Jamal Hassan was close to tears when he walked out of the bank with approval papers for a 25,000 rial (Dh249,200) state loan, knowing he could now start his own business and would no longer have to stand in the unemployment line.
The 26-year-old is among 735 young Omanis who since March have been approved for loans under a government self-employment financing plan aimed at reducing the number of growing jobseekers in the country.
Mr Hassan plans to invest his loan in a tour guide company in his hometown of Jaalan Abu Ali in eastern Oman.
"I was close to tears when the Oman Development Bank (ODB) approved my loan. I did not believe my luck," he told The National.
"Finally, I am going to control my own financial destiny. I will not let ODB down and I am determined to make it a success."
According to the ministry of manpower, nearly 60,000 Omanis are currently looking for jobs, mostly graduates.
More than 1,500 projects worth 14 million rials were financed by the state-run ODB as part of the government's self-employment financing plan. Under the scheme, the ODB offers so-called "soft loans" with either very low or zero interest rates depending on the amount borrowed. Loans above 5,000 rials have a 2 per cent annual interest rate and a one-year repayment grace period, while loans of 5,000 rials or below have no interest rate (although there is no repayment grace period).
In October, Oman pledged to create 25,000 jobs from December in an effort to reduce unemployment as the country faces its worst job crisis in 40 years.
It came after the government in March allocated a budget of 11 billion rials to help generate thousands of jobs over the next five years. Part of this fund was allocated for the self-employment financing plan to help Omanis set up small to medium enterprise (SME) projects.
Khalifa Al Mabsali, 27, used his 25,000 rial state loan to launch a traditional cooking pots business in his hometown of Sohar, in northern Oman.
“I am reviving the old tradition of cooking vessels made of alloy of metals like copper, silver, steel and tin," said Mr Al Mabsali. "There is a big demand for it since new cooking pots do not last long. It is six months since I started this business and I have already sold more than a thousand items to different towns of Oman."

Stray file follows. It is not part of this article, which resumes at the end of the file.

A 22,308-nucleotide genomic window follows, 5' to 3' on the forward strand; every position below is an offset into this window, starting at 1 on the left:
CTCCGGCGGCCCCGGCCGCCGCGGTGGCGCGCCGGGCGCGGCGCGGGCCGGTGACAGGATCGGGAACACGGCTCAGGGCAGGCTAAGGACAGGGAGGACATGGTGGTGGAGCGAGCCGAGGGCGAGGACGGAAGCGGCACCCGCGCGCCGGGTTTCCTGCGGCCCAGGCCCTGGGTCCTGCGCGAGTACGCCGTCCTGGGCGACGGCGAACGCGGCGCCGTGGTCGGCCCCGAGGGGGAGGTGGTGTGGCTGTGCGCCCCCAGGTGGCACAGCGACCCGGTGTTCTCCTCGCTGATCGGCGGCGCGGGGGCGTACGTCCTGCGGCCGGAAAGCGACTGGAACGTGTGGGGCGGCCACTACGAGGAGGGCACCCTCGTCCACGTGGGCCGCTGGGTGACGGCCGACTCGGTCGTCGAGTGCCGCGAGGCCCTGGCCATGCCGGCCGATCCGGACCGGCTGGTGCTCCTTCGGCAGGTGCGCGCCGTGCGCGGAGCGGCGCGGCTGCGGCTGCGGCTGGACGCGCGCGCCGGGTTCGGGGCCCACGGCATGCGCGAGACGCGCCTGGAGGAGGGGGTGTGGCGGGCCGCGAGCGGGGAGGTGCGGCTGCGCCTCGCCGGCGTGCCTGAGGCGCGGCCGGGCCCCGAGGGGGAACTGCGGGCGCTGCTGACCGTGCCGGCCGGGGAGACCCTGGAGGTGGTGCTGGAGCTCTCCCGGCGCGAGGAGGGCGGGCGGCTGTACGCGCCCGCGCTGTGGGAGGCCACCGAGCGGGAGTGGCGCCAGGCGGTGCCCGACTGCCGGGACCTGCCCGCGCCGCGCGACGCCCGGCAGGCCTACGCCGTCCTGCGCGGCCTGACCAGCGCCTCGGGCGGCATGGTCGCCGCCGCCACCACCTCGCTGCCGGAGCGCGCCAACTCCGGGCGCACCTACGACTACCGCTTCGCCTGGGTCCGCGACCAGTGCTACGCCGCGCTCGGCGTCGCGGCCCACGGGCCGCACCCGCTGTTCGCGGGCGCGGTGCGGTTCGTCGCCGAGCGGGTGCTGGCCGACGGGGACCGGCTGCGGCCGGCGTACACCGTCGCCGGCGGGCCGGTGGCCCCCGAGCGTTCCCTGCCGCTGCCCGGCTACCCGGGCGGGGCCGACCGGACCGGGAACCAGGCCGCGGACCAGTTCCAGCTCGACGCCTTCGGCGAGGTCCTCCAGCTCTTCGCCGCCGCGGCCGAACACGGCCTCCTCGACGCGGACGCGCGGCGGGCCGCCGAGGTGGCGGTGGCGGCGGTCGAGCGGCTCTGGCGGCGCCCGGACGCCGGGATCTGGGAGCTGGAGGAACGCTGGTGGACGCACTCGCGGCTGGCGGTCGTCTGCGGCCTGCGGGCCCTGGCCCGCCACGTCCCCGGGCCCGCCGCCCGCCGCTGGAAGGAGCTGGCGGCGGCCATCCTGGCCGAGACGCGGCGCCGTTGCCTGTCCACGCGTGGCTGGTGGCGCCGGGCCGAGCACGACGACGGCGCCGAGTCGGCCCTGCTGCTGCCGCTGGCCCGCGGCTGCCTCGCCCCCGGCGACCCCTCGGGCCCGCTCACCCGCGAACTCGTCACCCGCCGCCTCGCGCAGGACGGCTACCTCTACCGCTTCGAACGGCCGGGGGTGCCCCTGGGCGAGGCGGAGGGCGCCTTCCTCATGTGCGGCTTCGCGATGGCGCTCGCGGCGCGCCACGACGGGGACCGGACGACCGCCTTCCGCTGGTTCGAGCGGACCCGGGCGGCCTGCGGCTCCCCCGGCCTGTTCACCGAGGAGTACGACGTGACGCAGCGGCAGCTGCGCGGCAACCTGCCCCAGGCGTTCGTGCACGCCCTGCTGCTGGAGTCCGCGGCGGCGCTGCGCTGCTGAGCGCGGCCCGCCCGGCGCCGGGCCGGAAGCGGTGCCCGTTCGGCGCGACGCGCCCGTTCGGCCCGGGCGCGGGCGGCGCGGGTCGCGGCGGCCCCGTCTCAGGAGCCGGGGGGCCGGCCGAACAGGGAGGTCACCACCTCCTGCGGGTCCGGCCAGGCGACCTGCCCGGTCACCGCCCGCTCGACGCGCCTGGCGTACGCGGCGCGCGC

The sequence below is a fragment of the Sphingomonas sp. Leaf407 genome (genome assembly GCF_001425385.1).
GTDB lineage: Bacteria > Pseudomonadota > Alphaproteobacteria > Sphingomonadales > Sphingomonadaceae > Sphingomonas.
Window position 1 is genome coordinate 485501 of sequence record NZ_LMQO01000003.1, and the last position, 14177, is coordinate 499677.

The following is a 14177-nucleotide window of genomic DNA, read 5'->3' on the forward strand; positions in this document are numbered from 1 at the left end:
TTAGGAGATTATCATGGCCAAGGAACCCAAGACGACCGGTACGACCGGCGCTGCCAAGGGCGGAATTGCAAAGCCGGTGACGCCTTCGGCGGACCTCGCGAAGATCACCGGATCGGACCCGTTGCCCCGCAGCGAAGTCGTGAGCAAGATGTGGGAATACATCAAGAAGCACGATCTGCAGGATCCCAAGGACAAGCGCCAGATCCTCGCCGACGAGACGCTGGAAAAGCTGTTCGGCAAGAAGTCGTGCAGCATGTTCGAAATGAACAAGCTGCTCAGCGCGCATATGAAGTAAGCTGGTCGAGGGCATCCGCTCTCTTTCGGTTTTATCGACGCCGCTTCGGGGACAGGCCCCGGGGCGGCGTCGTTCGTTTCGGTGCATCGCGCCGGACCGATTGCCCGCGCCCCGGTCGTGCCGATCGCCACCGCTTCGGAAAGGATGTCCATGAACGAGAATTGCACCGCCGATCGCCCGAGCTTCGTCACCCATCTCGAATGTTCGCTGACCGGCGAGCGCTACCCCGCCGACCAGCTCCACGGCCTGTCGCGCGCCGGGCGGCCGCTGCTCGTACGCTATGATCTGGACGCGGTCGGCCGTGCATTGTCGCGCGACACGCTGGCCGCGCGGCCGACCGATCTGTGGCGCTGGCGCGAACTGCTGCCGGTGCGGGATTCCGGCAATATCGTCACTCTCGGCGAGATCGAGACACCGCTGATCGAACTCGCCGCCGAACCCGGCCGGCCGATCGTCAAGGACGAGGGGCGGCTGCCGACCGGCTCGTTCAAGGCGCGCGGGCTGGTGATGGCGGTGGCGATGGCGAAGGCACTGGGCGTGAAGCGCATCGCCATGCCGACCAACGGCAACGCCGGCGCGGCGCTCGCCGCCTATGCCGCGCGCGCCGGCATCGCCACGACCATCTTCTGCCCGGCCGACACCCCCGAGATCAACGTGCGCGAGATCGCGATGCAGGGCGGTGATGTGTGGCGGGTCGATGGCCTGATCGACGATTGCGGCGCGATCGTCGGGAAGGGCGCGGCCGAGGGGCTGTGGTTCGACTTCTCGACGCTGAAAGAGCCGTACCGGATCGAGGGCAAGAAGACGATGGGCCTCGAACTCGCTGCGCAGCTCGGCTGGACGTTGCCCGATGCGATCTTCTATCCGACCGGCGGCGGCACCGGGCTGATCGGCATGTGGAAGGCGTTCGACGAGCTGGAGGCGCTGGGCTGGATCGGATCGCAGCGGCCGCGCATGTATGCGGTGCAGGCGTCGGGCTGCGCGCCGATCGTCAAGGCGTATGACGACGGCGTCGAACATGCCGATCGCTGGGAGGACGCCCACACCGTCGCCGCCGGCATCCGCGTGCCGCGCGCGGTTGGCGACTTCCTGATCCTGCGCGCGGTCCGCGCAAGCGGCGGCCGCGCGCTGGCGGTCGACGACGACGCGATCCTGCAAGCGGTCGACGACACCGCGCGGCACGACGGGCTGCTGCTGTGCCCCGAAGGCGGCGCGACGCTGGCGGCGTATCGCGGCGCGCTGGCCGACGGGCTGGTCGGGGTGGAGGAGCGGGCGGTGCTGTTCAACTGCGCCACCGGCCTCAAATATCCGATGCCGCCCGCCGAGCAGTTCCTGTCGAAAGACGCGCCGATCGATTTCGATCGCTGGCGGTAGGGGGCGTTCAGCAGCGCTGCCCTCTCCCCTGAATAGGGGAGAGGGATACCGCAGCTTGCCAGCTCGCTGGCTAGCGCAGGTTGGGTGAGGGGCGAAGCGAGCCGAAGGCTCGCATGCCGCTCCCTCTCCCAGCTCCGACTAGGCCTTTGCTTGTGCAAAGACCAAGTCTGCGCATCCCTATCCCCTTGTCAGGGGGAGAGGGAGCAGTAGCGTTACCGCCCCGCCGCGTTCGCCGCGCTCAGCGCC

It is not just young men who are taking advantage of the soft loans offered by the scheme. Many young Omani women are also following the trade financing trail to achieve their dreams of independence.
One of them is Maya Al Kindi, 26, who in July launched an interior decorating business in Muscat after having a 20,000 rial loan approved a month earlier by the ODB.
Ms Al Kindi was not intimidated by competition from big companies who are dominating the interior decorating industry. She told The National she had "an ace up my sleeve" to stay ahead of her well-established competitors.
“My designs reflect Omani customs for the conservatives. For those who like the best of both worlds, I combine local traditions and the western flavour," she said. "In this regard, I am unique and I believe I am the only one in the country who is catering for this type of interior decoration. I don’t worry about my competition because I am different from the rest of the pack."
Such young people could help to relieve the employment headache currently facing Oman.
There are no available statistics on how many Omanis are employed by self-employed entrepreneurs like Mr Hassan, Mr Al Mabsali and Ms Al Kindi, but between them, the three employ 14 Omani school graduates in various different positions, from drivers and administrators to sales people.
But, financing experts warn, although there are benefits of financing schemes like the one currently offered by the ODB, there are also considerable risks if recipients of the loans are not given the proper training to launch their own businesses.
“All these young people are not experienced when it comes to establishing and managing businesses," said Mahmood Al Essai, a retired SME executive for Bank Muscat.
"Though the ODB is doing a commendable effort to make them own their own trades, a condition should be imposed that all of them must be trained. For example, they need to understand how to have a sustainable business plan, understand budgeting and know how to market their businesses. This training will make sure that they stay afloat and make profits in the long run.”
The government has been giving out loans to help Omanis set up their own businesses — under various schemes — for the past two decades. There are no statistics available, however, to show how many businesses have been launched in total off the back of such loans, or how many have failed.
Qais Al Shehi, who took out an ODB loan eight years ago to set up his business, Al Shehi Property Management, in Muscat, believes the success stories of business ventures financed by state loans outweigh the failures.
“Yes, it is good to train them (entrepreneurs who take out such loans) about business management but I am one of the examples who made a success out of it without training after I received an ODB loan," he said.